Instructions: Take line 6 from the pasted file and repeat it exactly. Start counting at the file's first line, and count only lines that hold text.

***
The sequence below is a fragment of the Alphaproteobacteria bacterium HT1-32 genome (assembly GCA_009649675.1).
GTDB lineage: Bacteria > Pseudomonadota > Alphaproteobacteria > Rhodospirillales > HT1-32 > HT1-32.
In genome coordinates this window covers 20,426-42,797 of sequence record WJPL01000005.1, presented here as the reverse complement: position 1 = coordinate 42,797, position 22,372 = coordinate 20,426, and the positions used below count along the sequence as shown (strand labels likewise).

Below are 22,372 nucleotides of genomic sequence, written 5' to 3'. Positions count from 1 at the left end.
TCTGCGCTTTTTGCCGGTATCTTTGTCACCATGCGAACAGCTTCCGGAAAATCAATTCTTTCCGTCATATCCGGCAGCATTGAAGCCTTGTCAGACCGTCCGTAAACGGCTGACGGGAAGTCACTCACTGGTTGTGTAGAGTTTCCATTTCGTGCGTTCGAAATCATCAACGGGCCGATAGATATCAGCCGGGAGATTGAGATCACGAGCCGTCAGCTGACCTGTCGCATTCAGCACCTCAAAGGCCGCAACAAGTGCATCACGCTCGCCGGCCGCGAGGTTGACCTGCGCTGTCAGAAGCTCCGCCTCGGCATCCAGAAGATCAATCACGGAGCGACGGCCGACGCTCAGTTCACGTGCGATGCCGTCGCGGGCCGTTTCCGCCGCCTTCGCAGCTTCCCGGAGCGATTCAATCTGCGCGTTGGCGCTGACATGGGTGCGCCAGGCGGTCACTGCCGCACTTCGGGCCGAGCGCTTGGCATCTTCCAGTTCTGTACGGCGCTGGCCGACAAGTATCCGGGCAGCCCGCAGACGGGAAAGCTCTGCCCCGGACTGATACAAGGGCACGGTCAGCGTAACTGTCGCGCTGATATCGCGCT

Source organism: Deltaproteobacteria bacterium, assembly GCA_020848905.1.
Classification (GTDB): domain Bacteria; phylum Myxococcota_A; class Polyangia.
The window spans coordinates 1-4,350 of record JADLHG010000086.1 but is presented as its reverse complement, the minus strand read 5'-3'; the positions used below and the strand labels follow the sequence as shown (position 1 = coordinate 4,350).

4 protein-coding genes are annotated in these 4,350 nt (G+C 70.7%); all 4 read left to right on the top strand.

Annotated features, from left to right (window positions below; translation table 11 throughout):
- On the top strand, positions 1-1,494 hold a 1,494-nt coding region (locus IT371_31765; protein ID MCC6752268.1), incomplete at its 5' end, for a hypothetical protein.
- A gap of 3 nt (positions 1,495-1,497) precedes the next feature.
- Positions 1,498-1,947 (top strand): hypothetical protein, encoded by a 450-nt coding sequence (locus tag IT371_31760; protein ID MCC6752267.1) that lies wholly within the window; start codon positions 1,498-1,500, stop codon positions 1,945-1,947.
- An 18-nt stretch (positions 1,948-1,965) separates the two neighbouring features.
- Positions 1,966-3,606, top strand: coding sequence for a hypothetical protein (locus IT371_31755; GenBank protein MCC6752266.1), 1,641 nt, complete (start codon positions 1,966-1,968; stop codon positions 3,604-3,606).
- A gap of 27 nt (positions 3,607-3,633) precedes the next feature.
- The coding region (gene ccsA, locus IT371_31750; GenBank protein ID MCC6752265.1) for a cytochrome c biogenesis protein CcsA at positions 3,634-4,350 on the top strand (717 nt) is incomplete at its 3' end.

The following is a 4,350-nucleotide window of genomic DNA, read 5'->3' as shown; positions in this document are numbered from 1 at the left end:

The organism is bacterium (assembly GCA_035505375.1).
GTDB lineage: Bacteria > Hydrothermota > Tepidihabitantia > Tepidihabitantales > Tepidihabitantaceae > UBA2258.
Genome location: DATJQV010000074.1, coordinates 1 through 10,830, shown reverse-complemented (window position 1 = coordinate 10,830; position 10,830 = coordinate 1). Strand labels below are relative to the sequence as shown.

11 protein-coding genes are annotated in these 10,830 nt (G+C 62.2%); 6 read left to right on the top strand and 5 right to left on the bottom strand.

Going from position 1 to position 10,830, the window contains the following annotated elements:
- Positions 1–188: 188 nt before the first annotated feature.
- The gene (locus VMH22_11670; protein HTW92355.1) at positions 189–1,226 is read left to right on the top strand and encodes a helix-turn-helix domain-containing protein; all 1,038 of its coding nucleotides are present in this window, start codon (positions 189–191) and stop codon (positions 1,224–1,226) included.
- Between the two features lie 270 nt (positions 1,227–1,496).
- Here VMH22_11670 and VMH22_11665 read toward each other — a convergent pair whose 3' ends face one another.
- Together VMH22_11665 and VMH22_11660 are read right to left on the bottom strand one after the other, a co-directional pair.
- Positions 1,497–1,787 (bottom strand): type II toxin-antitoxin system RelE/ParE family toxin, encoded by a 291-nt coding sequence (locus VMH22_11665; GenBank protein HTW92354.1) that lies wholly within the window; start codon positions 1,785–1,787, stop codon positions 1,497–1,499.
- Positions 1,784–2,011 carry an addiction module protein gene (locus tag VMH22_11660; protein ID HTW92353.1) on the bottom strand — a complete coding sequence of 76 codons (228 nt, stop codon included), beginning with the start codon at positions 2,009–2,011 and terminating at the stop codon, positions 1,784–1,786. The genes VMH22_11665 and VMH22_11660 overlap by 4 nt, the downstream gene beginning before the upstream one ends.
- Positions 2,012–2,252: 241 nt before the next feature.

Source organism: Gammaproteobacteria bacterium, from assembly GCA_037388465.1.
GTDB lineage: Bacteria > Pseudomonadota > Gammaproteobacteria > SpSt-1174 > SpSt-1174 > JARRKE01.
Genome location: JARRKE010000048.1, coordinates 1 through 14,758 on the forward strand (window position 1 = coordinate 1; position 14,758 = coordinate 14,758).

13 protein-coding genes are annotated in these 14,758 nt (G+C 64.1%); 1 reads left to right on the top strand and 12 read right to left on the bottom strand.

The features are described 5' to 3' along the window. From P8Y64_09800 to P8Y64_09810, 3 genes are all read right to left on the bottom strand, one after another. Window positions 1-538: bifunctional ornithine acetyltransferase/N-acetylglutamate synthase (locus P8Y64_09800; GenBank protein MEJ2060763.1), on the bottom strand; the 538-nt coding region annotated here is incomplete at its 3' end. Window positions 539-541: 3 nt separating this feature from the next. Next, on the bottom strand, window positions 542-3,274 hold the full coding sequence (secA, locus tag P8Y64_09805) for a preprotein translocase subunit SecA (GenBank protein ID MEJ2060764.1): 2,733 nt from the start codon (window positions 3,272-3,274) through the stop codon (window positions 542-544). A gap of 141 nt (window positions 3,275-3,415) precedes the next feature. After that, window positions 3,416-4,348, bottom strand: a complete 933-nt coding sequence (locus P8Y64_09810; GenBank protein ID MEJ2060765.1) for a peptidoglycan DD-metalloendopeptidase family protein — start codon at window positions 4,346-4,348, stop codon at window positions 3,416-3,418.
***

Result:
Source organism: Deltaproteobacteria bacterium, assembly GCA_020848905.1.